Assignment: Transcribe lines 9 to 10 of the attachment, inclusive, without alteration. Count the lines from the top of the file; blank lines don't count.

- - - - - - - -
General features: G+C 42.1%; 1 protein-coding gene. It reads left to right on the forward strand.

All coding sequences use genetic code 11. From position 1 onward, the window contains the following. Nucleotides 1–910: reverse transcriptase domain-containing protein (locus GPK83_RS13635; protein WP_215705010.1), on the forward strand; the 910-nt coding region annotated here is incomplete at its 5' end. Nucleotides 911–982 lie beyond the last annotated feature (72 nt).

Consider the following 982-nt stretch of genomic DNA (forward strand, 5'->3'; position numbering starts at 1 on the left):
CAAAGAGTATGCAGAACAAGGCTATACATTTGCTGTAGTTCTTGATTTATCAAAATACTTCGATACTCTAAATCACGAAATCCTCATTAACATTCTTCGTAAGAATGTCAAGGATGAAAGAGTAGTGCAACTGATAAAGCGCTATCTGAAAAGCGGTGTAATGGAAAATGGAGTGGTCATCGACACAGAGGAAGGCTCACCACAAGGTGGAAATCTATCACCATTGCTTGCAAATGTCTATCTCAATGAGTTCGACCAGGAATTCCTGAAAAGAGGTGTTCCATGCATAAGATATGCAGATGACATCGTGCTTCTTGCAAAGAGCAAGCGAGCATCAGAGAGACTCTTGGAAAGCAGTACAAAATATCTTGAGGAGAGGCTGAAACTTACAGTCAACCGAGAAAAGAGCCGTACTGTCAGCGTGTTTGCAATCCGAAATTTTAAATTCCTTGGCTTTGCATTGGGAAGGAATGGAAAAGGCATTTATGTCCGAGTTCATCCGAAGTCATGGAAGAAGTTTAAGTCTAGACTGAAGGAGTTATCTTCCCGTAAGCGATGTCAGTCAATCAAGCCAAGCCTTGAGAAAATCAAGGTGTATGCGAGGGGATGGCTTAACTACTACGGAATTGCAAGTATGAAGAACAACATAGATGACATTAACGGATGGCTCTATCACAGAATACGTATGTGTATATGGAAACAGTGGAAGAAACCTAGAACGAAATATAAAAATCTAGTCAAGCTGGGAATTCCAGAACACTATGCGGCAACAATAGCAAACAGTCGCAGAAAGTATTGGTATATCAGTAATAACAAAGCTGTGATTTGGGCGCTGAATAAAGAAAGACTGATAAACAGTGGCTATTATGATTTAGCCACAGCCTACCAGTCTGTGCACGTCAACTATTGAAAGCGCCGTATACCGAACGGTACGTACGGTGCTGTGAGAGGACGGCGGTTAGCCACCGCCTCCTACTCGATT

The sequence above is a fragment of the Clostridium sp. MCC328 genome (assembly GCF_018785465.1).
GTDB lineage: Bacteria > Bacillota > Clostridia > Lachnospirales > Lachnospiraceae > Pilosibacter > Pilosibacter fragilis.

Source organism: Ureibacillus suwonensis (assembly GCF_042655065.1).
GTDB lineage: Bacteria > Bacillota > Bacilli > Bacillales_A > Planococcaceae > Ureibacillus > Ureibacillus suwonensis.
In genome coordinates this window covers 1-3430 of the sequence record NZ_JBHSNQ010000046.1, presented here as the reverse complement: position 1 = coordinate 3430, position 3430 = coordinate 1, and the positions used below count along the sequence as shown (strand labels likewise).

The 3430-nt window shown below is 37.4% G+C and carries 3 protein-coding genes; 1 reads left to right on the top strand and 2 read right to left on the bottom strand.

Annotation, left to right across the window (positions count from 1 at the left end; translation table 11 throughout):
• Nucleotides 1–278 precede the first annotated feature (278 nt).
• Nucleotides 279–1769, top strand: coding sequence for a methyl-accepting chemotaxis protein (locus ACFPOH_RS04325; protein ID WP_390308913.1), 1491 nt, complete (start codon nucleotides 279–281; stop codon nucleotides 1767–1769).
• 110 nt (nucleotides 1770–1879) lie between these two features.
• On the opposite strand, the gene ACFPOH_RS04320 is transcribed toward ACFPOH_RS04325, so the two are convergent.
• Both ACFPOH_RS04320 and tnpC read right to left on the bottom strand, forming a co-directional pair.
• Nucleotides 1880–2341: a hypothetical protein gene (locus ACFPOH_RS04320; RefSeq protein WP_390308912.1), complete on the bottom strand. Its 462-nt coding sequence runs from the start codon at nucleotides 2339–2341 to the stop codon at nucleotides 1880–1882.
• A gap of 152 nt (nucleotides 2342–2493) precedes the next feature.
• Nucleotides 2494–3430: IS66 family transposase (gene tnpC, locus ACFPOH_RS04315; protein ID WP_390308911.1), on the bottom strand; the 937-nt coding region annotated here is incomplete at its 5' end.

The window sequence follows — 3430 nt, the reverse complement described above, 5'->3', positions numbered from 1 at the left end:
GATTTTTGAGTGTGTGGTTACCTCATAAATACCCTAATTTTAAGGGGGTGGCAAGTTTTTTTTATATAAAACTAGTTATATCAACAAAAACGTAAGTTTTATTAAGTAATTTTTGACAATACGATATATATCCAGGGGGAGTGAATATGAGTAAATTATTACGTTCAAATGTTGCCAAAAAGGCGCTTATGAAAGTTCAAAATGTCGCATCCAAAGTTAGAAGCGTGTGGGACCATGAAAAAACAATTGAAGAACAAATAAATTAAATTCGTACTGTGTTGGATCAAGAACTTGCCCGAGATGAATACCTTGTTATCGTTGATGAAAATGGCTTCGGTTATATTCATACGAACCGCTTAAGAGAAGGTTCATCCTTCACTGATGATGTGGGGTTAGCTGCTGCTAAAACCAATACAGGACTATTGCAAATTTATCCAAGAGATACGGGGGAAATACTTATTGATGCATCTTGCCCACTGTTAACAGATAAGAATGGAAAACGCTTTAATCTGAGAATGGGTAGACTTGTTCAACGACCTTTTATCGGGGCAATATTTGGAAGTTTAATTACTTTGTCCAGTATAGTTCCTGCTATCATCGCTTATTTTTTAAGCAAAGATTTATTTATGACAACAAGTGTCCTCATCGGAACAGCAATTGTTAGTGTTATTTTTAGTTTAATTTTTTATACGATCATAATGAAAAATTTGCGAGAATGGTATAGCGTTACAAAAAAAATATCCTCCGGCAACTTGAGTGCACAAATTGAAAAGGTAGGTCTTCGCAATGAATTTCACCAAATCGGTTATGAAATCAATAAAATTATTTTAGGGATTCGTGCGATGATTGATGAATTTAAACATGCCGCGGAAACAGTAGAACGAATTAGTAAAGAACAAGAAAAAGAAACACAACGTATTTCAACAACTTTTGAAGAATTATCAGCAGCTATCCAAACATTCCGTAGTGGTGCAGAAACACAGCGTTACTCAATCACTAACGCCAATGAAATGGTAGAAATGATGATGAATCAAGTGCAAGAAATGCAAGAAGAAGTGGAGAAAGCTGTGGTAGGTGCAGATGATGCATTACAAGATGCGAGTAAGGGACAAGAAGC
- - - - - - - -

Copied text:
In genome coordinates this window covers 1-3430 of the sequence record NZ_JBHSNQ010000046.1, presented here as the reverse complement: position 1 = coordinate 3430, position 3430 = coordinate 1, and the positions used below count along the sequence as shown (strand labels likewise).

The 3430-nt window shown below is 37.4% G+C and carries 3 protein-coding genes; 1 reads left to right on the top strand and 2 read right to left on the bottom strand.